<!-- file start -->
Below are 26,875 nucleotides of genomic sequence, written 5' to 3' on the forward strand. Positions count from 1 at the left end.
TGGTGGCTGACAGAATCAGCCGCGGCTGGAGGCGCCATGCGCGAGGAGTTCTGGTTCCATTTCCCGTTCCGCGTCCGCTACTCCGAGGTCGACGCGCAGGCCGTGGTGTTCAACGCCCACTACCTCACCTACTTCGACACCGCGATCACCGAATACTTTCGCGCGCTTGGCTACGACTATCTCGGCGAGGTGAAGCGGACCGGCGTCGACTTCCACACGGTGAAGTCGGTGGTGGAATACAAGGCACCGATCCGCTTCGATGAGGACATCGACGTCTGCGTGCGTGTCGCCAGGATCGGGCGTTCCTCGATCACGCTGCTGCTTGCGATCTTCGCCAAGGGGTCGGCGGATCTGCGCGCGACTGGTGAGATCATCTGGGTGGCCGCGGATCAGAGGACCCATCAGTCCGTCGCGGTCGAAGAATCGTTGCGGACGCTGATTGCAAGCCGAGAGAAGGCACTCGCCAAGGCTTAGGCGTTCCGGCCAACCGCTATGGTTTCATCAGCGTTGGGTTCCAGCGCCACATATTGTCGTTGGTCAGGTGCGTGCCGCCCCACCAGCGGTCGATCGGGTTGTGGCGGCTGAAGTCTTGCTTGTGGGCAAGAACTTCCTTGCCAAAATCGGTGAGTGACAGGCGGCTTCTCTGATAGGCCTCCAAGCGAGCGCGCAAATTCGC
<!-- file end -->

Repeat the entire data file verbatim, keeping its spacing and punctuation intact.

Below are 26,875 nucleotides of genomic sequence, written 5' to 3' on the forward strand. Positions count from 1 at the left end.
TGGTGGCTGACAGAATCAGCCGCGGCTGGAGGCGCCATGCGCGAGGAGTTCTGGTTCCATTTCCCGTTCCGCGTCCGCTACTCCGAGGTCGACGCGCAGGCCGTGGTGTTCAACGCCCACTACCTCACCTACTTCGACACCGCGATCACCGAATACTTTCGCGCGCTTGGCTACGACTATCTCGGCGAGGTGAAGCGGACCGGCGTCGACTTCCACACGGTGAAGTCGGTGGTGGAATACAAGGCACCGATCCGCTTCGATGAGGACATCGACGTCTGCGTGCGTGTCGCCAGGATCGGGCGTTCCTCGATCACGCTGCTGCTTGCGATCTTCGCCAAGGGGTCGGCGGATCTGCGCGCGACTGGTGAGATCATCTGGGTGGCCGCGGATCAGAGGACCCATCAGTCCGTCGCGGTCGAAGAATCGTTGCGGACGCTGATTGCAAGCCGAGAGAAGGCACTCGCCAAGGCTTAGGCGTTCCGGCCAACCGCTATGGTTTCATCAGCGTTGGGTTCCAGCGCCACATATTGTCGTTGGTCAGGTGCGTGCCGCCCCACCAGCGGTCGATCGGGTTGTGGCGGCTGAAGTCTTGCTTGTGGGCAAGAACTTCCTTGCCAAAATCGGTGAGTGACAGGCGGCTTCTCTGATAGGCCTCCAAGCGAGCGCGCAAATTCGC